Drawing electronics on skin, wearable nanocellulose patches for monitoring body fluids, solar powered supercapacitors, new solutions to recycle e-waste and 3D-printed wireless sensors made of cellulose. Cath up on the monthly news from the field of printed electronics in our August digest below.

Drawing electronics on skin

Pencils are designed for writing and drawing. Now, there are different studies aiming to use pencils for drawing bioelectronic devices on skin which can be used to monitor health conditions. “The conventional approach for developing an on-skin biomedical electronic device is usually complex and often expensive to produce. In contrast, our approach is low-cost and very simple. We can make a similar device using widely available pencils and paper,” explained scientists from the University of Missouri. What’s more, because paper can decompose in about a week, these types of devices are eco-friendly solutions to the e-waste problem. Read more about these inventions here.


Electronic circuit drawn directly onto the skin. © University of Houston

A printed patch for monitoring body fluids in sweat

Skin-adherent sensors can be used for non-invasive detection and monitoring of body fluids present in sweat. These devices are usually printed on plastic surfaces, which unfortunately create a barrier between the skin and the sensors, hindering detection and promoting allergies. Now, a team of researchers from Brazil has created a wearable sensor printed on microbial nanocellulose, a natural polymer that allows sweat to reach the electrode’s active layer and facilitates detection. The sensor is a small adhesive rectangle that can detect a great range of biomarkers, such as sodium, potassium, uric acid and glucose, which circulate in the bloodstream and are also detectable in sweat. Diabetes monitoring, hormone control and pollutant detection are some of its applications, according to the authors.

A new hybrid material to protect metal surfaces from electronic waste

According to the United Nations, people will generate more than 52 million metric tons of e-waste per year by 2021, which is a health hazard and a risk to the environment. That’s why finding solutions to this problem has become a priority. However, recycling can be difficult because e-waste contains many different materials which cannot be easily separated. Previous studies have shown that the use of heat could selectively break and reform chemical bonds in e-waste to form new environmentally friendly materials. Therefore, a research team from Australia applied this method to investigate the properties of copper and silica compounds often found in old printed circuit boards and computer monitors. These substances were combined and they created a durable new hybrid material, potentially useful for protecting metal surfaces against corrosion and wear.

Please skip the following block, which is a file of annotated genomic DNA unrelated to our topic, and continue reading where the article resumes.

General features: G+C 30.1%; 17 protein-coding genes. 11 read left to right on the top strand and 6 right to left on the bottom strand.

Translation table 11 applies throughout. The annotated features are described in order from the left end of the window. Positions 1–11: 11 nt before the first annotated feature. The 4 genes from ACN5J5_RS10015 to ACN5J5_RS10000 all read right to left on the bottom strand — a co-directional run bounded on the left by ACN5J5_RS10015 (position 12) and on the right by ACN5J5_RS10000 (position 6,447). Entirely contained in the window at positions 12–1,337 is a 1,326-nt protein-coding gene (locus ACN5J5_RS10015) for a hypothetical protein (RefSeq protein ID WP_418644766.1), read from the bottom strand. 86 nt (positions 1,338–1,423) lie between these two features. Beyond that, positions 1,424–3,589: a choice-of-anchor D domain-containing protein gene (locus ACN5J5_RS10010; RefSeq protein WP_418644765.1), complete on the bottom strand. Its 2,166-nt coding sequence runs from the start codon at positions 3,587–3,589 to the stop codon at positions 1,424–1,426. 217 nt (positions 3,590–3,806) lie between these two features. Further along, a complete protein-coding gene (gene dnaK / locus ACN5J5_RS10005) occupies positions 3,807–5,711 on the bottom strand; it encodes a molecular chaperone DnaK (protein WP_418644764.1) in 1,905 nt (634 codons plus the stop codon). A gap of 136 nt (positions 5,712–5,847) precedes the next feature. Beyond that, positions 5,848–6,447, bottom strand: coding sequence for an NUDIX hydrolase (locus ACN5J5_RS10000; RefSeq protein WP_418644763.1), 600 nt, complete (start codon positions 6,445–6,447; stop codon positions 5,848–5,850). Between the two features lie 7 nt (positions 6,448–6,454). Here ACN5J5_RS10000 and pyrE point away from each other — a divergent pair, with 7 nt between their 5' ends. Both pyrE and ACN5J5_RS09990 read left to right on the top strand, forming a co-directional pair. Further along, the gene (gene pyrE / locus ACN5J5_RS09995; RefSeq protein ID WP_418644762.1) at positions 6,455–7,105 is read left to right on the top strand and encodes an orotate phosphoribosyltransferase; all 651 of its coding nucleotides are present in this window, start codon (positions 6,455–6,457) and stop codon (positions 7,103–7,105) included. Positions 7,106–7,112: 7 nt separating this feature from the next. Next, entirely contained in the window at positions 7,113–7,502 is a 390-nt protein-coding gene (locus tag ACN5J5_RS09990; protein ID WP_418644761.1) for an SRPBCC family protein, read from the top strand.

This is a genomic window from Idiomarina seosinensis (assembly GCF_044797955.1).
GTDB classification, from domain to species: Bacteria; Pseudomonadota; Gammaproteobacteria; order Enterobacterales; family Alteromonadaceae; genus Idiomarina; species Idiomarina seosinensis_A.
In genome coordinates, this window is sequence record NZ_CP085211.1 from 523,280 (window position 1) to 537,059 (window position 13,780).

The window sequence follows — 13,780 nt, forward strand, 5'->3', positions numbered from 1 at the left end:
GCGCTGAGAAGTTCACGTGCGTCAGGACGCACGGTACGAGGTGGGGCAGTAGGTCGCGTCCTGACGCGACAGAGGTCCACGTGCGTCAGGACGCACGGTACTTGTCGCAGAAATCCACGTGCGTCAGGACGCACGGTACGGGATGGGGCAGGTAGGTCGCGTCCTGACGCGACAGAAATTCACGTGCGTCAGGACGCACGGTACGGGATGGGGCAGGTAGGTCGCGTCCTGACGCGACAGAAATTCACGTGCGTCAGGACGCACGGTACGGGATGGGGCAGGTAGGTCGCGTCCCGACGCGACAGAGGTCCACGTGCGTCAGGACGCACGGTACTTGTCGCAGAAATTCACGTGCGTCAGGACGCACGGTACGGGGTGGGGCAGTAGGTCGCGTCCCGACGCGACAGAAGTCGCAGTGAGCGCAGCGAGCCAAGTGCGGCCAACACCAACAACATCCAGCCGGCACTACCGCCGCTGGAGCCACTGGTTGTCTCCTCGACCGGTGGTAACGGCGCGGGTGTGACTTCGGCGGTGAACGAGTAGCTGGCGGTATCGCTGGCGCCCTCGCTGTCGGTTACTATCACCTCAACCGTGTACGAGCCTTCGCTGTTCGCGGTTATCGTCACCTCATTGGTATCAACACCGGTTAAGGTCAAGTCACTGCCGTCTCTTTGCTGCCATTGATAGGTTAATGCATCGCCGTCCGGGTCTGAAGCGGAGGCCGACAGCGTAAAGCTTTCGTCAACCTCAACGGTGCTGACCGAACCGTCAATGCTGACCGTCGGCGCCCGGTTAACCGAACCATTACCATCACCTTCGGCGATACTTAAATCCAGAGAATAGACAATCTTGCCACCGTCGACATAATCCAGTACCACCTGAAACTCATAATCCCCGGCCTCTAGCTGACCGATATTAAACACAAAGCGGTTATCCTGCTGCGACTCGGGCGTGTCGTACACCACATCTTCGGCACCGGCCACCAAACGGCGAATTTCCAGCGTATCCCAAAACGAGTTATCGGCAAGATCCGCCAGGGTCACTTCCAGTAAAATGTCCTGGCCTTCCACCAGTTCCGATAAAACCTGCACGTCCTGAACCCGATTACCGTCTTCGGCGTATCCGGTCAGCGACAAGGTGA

“The material (thick gray line in the center of the image) derived from e-waste remained intact when indented, and increased the hardness of the steel below it,” via IEEE Spectrum © ACS Omega

Solar powered supercapacitors for flexible wearables

A team of engineers from the University of Glasgow have created a flexible supercapacitor using layers of graphene and polyurethane, which can generate power from the sun and store excess energy for later use. This breakthrough technology could bring a new generation of flexible electronic devices to life, including solar-powered prosthetics for amputees, wearable health monitors, even electric vehicles that incorporate the technology. “Our new flexible supercapacitor, which is made from inexpensive materials, takes us some distance towards our ultimate goal of creating entirely self-sufficient flexible, solar-powered devices which can store the power they generate,” explained the leader of the research.

3D-printed, wireless sensors made of our favourite material…cellulose!

At INNPAPER we know that paper is rising as a good alternative to traditional materials for electronics, because it’s cheap, flexible, renewable and recyclable, and we aren’t the only ones. A joint research team from Canada and Zurich has developed a 3D-sensor system printed on cellulose that is disposable, ion-selective and can be interrogated wirelessly. According to the researches, these sensors offer a unique combination of form factor, high sensitivity and flexibility. The goal is to replace plastic from common printed circuits boards with eco-friendly and disposable chemical sensors. Read more about the details here.